Hobby Lobby asks judge to block health care law

Associated Press Modified: November 1, 2012 at 4:18 pm •  Published: November 1, 2012
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OKLAHOMA CITY (AP) — An arts and craft supply company owned by a Christian family asked a judge Thursday to block a portion of the new federal health care law, claiming that mandated coverage for certain birth control violates its religious freedom rights.

Hobby Lobby Stores Inc.'s owners believe the use of morning-after and week-after birth control pills are tantamount to abortion because they prevent a fertilized egg from implanting in a woman's womb. At a federal court hearing Thursday, a government lawyer said the drugs do not cause abortions and that the U.S. has compelling interest in mandating insurance coverage for them.

The company, which is self-insured, says it will face a daily $1.3 million fine beginning Jan. 1 if it ignores the law. U.S. District Judge Joe Heaton did not rule on the company's request for an injunction but noted Hobby Lobby's deadline for compliance.

"This does raise a lot of new and different issues," he said. "There's not a lot of guidance out there."

Hobby Lobby is the largest business to file a lawsuit against the U.S. Department of Health and Human Services mandate that forces all companies, regardless of religious conviction, to provide coverage of drugs that the lawsuit alleges are abortion-inducing. The Green family also objects to providing coverage for certain kinds of intrauterine devices that the lawsuit alleges can destroy an embryo by preventing it from implanting in a woman's uterus.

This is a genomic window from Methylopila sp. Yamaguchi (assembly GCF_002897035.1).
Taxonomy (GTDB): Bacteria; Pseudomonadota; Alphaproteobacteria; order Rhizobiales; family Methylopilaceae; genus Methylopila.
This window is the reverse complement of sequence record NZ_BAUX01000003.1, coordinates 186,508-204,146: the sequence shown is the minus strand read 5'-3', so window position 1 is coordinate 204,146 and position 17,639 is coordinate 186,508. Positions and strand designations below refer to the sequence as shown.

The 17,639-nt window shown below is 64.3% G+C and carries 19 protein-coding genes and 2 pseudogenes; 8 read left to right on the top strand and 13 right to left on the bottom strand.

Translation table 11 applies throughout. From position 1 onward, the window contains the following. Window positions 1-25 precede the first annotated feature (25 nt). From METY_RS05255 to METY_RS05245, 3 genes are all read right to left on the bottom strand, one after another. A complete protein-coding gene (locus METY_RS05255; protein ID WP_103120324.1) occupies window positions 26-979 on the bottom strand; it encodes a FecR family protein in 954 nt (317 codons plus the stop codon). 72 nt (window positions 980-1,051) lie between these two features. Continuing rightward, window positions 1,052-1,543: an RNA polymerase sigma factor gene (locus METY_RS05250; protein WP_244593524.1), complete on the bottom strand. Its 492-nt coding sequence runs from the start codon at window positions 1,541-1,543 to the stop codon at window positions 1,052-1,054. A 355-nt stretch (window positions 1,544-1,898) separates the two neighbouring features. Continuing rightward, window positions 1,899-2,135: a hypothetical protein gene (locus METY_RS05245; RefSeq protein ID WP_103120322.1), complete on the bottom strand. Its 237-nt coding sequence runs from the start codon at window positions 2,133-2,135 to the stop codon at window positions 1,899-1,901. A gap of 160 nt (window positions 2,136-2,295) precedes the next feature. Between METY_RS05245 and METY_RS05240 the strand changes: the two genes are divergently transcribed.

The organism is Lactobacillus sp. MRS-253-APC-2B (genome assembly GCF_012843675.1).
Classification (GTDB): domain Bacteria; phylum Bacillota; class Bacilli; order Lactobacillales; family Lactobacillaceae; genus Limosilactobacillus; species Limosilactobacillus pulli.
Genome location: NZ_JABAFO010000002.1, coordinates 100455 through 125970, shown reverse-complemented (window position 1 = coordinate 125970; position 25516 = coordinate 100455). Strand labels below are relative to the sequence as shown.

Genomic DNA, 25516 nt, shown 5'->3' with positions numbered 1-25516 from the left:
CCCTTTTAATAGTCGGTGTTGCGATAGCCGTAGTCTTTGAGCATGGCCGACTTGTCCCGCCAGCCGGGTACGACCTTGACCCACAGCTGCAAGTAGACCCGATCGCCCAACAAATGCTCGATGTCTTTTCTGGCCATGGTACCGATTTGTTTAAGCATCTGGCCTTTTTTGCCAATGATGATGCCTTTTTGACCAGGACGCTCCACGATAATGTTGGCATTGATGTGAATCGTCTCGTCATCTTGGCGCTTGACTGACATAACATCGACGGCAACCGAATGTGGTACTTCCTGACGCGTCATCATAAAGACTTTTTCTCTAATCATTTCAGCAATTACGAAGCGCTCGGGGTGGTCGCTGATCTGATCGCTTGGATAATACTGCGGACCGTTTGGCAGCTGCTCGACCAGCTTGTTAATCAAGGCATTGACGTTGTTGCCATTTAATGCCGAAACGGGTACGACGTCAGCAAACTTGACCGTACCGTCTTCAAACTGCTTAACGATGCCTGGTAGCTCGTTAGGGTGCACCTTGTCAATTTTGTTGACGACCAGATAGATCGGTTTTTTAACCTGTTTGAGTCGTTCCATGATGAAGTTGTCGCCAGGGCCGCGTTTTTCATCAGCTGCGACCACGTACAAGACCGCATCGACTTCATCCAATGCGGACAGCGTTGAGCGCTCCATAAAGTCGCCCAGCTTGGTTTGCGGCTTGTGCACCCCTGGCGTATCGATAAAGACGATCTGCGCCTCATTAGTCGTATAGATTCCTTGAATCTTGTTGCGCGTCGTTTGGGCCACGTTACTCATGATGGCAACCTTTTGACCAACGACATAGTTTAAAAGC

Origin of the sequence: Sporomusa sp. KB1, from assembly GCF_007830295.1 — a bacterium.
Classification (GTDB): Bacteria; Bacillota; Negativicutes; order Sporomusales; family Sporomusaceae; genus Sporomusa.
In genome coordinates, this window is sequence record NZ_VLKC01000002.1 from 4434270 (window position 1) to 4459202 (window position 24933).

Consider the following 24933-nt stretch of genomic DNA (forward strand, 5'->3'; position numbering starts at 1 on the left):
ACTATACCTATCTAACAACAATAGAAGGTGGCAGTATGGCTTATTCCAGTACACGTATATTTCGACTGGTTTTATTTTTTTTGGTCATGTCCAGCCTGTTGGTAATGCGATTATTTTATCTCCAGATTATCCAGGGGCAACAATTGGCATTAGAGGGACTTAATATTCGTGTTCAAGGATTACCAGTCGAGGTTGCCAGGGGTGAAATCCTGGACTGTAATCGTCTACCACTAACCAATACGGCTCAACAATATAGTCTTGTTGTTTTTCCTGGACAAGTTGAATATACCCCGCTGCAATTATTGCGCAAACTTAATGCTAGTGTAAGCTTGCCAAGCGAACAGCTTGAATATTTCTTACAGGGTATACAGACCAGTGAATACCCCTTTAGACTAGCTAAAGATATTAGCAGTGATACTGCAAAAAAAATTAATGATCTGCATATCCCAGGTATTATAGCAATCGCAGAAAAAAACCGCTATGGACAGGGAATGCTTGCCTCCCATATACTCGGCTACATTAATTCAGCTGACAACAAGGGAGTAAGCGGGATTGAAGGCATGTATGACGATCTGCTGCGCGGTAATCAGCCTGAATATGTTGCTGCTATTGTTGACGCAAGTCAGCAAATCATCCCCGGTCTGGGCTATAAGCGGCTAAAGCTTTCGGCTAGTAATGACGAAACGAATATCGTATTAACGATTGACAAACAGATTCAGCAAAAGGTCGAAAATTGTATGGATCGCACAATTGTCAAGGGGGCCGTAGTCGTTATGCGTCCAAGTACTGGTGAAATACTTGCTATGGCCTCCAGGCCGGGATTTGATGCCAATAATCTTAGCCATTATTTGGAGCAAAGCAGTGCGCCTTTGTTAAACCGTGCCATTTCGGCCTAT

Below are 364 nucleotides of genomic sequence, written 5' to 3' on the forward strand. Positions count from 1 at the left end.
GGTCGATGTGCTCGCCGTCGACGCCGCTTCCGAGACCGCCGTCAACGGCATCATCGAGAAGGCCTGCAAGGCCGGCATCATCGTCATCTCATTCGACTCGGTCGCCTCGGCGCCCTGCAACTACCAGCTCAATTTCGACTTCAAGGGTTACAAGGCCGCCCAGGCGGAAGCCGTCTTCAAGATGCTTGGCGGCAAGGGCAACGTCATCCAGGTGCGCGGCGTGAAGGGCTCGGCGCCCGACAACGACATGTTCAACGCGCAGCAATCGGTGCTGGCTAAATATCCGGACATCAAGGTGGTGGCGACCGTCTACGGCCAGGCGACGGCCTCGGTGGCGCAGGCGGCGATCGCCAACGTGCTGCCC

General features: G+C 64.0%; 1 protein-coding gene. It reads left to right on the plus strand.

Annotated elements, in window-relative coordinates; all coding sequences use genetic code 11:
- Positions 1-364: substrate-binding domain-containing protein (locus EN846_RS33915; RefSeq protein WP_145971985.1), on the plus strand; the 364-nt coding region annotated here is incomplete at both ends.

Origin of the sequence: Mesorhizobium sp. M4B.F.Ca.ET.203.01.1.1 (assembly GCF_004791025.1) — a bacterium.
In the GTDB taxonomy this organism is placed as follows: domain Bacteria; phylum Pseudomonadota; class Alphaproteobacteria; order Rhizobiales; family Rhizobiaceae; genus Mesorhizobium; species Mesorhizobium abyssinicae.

Company lawyer Kyle Duncan said "millions of Americans" would consider drugs that prevent a fertilized egg from implanting in the womb an abortifacient.

"The purpose of these drugs is emergency contraception," Duncan said. "We don't cover pregnancy termination."

Government lawyer Michelle Bennett disagreed and said failing to mandate insurance coverage for the drugs would increase the number of unwanted pregnancies. Bennett said the drugs "do not terminate pregnancy," and instead prevent one from occurring.

The morning-after pill works by preventing ovulation or fertilization. In medical terms, pregnancy begins when a fertilized egg attaches itself to the wall of the uterus. If taken within 72 hours of unprotected sex, it can reduce a woman's chances of pregnancy by as much as 89 percent.

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